Dennis Boylan is beginning to move on.
The head of the Logan Square Neighborhood Association spent his summer fielding complaints about the homeless encampment on the Benjamin Franklin Parkway.
Von Colln Memorial Field remains surrounded by a chain-link fence, and some graffiti and damage still needs to be cleaned up, Boylan said.
“A lot of the little details that make the Parkway an exceptional place are still outstanding,” he told Metro, adding that he is working with the city to address the issues.
“We’re back to doing the sort of things neighborhood associations do,” Boylan said, like reviewing construction projects.
Organizers disbanded the camp, which was occupied for more than four months, after striking a deal with Mayor Jim Kenney’s administration and the Philadelphia Housing Authority.
In return, officials committed to transferring 50 properties to a community land trust controlled by housing advocates and camp residents.
There’s no question that the encampment, established as a protest for affordable housing, also increased the public’s conscientiousness around homelessness in Philadelphia.
“It was front-page news, week after week for most of the summer, and people were driving by,” said Liz Hersh, the director of the city’s Office of Homeless Services. “So I think it did really raise a lot of awareness about just how deep the crisis is.”
Hersh’s department is undertaking several ambitious projects to provide housing to those in need, thanks to $35 million in federal coronavirus stimulus money earmarked to help the homeless.
Part of the effort is a pilot program featuring two different models of a “tiny house village,” developments that will be the first of their kind in the city.
One will have 12 to 24 very small units — about 120 square feet apiece — near the State Road prison complex in Holmesburg. OHS is soliciting interest from nonprofits to operate the site.
“Some people might even call them micro,” Hersh said. “They’re really bedrooms.”
The rooms will have electricity and heating, but no plumbing, so there will be centralized bathroom, kitchen and laundry areas.
Residents will have a front door and some privacy, and, during a global pandemic, more separation than they would in a homeless shelter, Hersh said.
OHS is basing the development on similar communities in Seattle, which operates about 12 tiny house villages. They typically include fencing, landscaping, 24-hour staff and security cameras.
Hersh said the idea is to have as much self-governance as possible, with residents serving in various roles, as well as supportive services on-site.
A bidder’s conference last week attracted about 75 attendees, and proposals are due in mid-December. Hersh said the goal is to have something up-and-running soon, possibly by late spring.
The other village, which is slotted for 4917-19 Aspen St. in the Mill Creek section of West Philadelphia, will include at least a dozen 600-square foot units.
Hersh said the development will be able to accommodate small families and could serve as more permanent affordable housing for renters.
The Philadelphia Housing Development Corporation has a request for proposals out for a firm to build the units, though, crucially, no construction funding will be provided by the city.
Once the village is complete, whoever manages the property will receive publicly-funded rent subsidies, with tenants paying no more than 30% of their income.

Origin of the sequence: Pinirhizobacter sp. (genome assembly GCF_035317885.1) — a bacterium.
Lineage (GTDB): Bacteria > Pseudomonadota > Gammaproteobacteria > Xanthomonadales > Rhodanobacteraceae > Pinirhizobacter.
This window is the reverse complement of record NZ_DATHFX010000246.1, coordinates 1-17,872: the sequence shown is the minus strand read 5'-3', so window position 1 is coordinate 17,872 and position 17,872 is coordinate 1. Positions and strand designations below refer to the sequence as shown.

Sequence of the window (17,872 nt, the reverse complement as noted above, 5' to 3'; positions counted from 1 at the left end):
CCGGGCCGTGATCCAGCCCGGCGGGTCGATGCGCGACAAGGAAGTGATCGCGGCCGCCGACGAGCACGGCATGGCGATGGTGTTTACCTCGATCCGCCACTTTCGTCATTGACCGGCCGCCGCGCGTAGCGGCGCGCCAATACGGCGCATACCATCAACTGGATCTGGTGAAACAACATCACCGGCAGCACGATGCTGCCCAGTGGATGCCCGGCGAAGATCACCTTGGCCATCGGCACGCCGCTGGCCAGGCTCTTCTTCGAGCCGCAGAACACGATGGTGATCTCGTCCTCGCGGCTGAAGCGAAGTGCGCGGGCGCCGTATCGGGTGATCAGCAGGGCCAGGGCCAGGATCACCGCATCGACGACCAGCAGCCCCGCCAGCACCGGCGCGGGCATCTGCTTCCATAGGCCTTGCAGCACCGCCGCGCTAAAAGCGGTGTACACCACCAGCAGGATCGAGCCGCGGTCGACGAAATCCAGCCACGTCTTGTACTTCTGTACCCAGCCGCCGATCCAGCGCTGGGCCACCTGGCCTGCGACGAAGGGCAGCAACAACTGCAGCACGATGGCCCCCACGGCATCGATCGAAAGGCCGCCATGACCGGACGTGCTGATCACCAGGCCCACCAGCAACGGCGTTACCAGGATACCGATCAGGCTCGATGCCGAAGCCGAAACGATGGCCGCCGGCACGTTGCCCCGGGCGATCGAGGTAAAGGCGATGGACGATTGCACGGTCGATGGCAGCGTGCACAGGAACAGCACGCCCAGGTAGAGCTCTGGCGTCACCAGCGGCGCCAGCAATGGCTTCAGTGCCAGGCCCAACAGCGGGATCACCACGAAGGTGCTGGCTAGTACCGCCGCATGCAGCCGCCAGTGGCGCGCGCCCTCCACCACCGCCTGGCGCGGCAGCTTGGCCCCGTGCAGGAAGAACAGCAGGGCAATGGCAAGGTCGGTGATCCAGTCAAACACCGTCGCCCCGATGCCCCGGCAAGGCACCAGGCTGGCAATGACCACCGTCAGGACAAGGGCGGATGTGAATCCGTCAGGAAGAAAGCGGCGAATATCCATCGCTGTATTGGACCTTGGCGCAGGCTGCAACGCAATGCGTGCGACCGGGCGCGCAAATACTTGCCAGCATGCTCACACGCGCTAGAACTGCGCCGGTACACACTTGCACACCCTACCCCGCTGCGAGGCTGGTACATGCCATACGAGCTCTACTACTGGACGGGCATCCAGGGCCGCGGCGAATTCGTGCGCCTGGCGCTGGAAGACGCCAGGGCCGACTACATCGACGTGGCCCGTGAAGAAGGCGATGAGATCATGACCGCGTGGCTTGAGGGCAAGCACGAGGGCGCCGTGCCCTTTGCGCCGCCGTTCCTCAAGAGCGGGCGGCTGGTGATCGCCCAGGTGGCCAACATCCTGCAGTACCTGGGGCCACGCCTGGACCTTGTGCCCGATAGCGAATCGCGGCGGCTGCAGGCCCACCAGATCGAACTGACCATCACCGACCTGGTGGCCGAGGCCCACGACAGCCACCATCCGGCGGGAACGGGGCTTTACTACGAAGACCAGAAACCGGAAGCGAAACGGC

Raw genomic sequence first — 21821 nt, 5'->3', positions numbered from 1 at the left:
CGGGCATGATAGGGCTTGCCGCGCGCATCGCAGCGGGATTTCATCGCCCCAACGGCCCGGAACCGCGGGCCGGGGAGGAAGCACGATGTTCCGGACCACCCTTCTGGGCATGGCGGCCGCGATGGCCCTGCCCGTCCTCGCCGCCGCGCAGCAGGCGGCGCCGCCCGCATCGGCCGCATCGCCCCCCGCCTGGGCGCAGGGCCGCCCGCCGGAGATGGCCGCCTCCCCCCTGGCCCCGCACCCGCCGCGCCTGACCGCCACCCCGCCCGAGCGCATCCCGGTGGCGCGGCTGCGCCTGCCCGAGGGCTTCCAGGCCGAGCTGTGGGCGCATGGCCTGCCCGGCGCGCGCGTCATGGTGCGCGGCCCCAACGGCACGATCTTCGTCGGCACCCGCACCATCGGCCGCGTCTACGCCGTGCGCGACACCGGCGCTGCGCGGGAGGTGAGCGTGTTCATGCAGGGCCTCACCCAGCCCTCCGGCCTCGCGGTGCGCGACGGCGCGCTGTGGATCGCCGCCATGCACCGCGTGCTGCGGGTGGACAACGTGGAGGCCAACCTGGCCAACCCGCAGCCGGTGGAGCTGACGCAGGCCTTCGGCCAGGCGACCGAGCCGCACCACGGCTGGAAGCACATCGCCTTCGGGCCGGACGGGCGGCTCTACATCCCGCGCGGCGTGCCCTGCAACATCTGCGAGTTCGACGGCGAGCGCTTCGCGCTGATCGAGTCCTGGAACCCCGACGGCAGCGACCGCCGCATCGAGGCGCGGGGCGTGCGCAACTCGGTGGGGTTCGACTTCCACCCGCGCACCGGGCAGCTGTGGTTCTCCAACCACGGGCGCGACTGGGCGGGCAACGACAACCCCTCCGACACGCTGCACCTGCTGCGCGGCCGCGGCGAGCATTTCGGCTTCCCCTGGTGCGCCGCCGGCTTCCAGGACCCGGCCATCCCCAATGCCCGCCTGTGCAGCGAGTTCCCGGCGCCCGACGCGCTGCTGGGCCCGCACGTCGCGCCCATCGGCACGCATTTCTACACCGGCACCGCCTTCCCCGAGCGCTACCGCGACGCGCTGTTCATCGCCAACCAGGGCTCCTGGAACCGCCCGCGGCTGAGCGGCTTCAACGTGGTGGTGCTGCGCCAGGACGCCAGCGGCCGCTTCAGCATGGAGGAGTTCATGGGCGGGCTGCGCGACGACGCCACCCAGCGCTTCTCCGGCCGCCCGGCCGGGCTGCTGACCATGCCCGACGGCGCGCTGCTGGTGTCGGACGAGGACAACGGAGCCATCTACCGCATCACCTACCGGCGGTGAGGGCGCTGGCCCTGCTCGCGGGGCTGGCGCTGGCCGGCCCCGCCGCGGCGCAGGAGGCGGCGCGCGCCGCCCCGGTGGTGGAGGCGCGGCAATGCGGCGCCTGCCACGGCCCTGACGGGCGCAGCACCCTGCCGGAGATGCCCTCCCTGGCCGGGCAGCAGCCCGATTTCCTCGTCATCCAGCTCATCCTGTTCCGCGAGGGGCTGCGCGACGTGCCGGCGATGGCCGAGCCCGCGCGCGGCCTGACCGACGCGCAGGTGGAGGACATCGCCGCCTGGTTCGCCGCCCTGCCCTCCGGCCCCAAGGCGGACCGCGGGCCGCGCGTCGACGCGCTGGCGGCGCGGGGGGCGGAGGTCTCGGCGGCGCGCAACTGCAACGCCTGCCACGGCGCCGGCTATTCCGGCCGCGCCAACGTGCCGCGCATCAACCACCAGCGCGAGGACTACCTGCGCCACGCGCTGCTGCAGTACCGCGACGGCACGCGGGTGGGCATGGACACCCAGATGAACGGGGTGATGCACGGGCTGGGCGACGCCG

“We’re going to start small and try to learn from our experience and see how it works and if people like it,” Hersh said, before adding: “First of all, we’ll see if it’s doable.”
In addition, OHS is working to secure single-room occupancy properties, where, like the Holmesburg tiny house village, residents would have a room and shared kitchen and bathroom space.
It’s a temporary living situation that provides a way to separate people during the pandemic who may otherwise have been in a shelter or on the streets, according to an RFP posted on the office’s website.
“It’s a great use for some of our underused buildings, you know, old convents, halfway houses, etc., that are just sitting and some of them are in really nice neighborhoods where people have access to amenities,” Hersh said.
An existing program that has received an injection of funding from the CARES Act is called Rapid Re-Housing, and indicators show it has been successful.
The rent subsidy initiative aims to get formerly homeless people into housing as quickly as possible.
So far, more than 2,200 people have taken advantage of the program since the start of the COVID-19 pandemic, and about 700 are currently enrolled.
Most are coming from shelters, though OHS is piloting a program to put people in units directly from the streets. Hersh said they plan to have coordinated 100 such placements by the end of the year.
Rental assistance continues for up to 24 months, and most participants are able to stabilize their income and housing situations, Hersh said. The program is 85% effective at preventing future homelessness, she added.
It’s not the right fit for all, Hersh explained, especially those who are unable to work and rely on meager disability checks to survive.
For all of the programs, people over the age of 65 and those with chronic medical conditions are prioritized in an effort to protect them from the virus.
Despite the troubling economic situation created by the COVID-19 pandemic, officials have not seen a spike in homelessness.
In fact, the number of homeless families has decreased and the population living on the street has remained steady, Hersh said. Eviction bans and other virus-related regulations may be proving effective.
At some point, those prohibitions will be lifted, and the CARES Act money will dry up, leaving the future of the programs up in the air.
“This was emergency money, so it’s short-term, but many of our needs are long-term,” Hersh said.